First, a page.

nytheatre.com review by Di Jayawickrema
April 11, 2011
Hanako Junction tells the fictionalized tale of Japanese stage actress Hanako, a muse caught between the egos of artist Auguste Rodin and dancer Loie Fuller. Paralleling this narrative is the modern story of Miki, a young woman who becomes entangled in a similarly complex set of relations governing art, the artist, and possession. The play sets out to answer the eternal question of who owns art—and who owns the artist—but unfortunately, the production falls far short of its intriguing premise.
In the early 20th century, pioneering dancer/choreographer Loie Fuller “discovers” Hanako, a former geisha, and makes her a star on the Parisian stage. Hanako catches the eye of famous French sculptor/painter Rodin, and the two great artists begin a deadly battle for Hanako, who only wants to represent herself—“Hanako presents Hanako,” she says firmly. Meanwhile, in the 21st century, a young Japanese-Canadian woman, Miki Werstein, travels to New York under the protection of her father’s old friend, Merrill Lowe, with vague plans to become a photographer. She develops a tumultuous relationship with Tony, a house painter and friend of Merrill’s, but what is clearly meant to pass for complexity only reads as confusion on the stage. It is unclear why many of these characters are in conflict, especially Miki and Tony. I got the sense that the play has something very meaningful to say but amidst a bit of purple prose and theatrical navel-gazing that something is never said with any real clarity.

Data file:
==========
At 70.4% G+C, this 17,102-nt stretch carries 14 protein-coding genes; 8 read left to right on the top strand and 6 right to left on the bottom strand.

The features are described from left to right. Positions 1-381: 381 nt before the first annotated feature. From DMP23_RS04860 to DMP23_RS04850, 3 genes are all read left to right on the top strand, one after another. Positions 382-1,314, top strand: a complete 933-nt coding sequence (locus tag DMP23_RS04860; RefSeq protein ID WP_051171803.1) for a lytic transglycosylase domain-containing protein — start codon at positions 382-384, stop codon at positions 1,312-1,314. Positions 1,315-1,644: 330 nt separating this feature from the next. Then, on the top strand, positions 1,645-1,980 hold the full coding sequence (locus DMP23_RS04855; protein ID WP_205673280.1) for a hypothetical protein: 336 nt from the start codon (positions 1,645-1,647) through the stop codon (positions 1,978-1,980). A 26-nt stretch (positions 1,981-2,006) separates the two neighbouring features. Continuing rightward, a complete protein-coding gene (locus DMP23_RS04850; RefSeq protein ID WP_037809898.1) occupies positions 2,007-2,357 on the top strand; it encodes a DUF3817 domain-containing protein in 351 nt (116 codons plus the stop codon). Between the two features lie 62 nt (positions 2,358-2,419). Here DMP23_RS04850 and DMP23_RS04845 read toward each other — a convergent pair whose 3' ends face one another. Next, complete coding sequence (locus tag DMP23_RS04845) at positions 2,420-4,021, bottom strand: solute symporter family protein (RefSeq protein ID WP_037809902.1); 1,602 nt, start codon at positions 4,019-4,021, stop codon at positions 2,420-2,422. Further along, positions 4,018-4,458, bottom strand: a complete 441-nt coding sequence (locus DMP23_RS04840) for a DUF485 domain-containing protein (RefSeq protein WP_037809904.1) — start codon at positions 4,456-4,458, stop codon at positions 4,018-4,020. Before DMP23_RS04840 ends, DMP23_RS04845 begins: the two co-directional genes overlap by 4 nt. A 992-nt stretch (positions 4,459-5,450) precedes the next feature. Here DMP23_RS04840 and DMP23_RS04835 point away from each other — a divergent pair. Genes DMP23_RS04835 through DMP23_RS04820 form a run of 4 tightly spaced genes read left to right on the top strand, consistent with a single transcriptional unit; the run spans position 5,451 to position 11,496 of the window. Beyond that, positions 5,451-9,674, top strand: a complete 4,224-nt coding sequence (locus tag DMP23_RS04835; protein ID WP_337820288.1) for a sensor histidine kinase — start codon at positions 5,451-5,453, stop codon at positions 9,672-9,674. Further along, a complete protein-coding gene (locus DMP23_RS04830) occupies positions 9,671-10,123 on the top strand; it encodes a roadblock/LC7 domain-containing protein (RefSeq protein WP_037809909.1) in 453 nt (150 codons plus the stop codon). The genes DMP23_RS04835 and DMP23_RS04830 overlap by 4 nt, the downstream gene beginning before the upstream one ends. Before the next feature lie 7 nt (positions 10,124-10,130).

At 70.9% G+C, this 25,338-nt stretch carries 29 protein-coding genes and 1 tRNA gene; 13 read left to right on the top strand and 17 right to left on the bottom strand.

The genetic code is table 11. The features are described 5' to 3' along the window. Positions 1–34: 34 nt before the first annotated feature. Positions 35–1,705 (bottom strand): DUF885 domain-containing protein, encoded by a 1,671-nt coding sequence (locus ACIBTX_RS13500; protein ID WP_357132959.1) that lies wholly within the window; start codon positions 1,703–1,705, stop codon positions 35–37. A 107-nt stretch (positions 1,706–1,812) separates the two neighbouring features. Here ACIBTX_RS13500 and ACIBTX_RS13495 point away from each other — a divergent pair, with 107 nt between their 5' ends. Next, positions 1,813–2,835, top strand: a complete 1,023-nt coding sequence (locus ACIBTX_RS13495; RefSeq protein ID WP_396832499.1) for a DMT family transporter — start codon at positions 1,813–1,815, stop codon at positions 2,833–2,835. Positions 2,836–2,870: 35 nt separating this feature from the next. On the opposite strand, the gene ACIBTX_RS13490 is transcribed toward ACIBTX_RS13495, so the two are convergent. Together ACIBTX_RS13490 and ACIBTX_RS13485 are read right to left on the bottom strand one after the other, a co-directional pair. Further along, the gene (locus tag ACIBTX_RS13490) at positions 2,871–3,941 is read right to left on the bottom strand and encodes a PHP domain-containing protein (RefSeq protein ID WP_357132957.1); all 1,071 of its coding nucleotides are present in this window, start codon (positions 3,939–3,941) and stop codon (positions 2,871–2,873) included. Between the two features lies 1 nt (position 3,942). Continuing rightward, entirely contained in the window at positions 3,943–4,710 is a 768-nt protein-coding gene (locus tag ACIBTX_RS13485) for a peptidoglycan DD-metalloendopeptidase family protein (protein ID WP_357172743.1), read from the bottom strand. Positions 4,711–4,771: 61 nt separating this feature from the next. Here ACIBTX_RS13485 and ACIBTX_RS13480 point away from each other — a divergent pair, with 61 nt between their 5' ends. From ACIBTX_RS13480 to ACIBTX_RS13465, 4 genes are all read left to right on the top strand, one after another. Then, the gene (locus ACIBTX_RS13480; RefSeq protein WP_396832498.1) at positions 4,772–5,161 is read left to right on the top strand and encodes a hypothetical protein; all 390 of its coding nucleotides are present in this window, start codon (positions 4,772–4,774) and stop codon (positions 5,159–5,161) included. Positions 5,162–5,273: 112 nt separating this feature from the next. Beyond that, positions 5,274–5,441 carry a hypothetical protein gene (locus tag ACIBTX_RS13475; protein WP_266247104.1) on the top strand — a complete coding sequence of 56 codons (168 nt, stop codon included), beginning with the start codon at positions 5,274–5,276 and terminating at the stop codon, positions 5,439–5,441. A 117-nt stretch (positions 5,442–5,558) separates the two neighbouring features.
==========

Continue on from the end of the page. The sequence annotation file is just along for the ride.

Writer/director Roderic Wachovsky doesn’t lack for ambition or effort here, spending over two years on this work (according to the program), but his final product is an overwrought affair, which is further hurt by less than stellar performances. The two lead actresses in particular provide too many moments of under- and over-acting, respectively. Nadia Gan, who plays both Hanako and Miki, does not display the raw passion and power evident in any of Rodin’s works of Hanako. Ellen McGhee, as Loie and Merrill, gives a gratingly shrill performance.
The set by Mark Symczak is a clever work, well-lit by Joyce Liao and well-used by Wachovsky and stage manager Michael Palmer, but neither the play nor its actors quite live up to these production elements.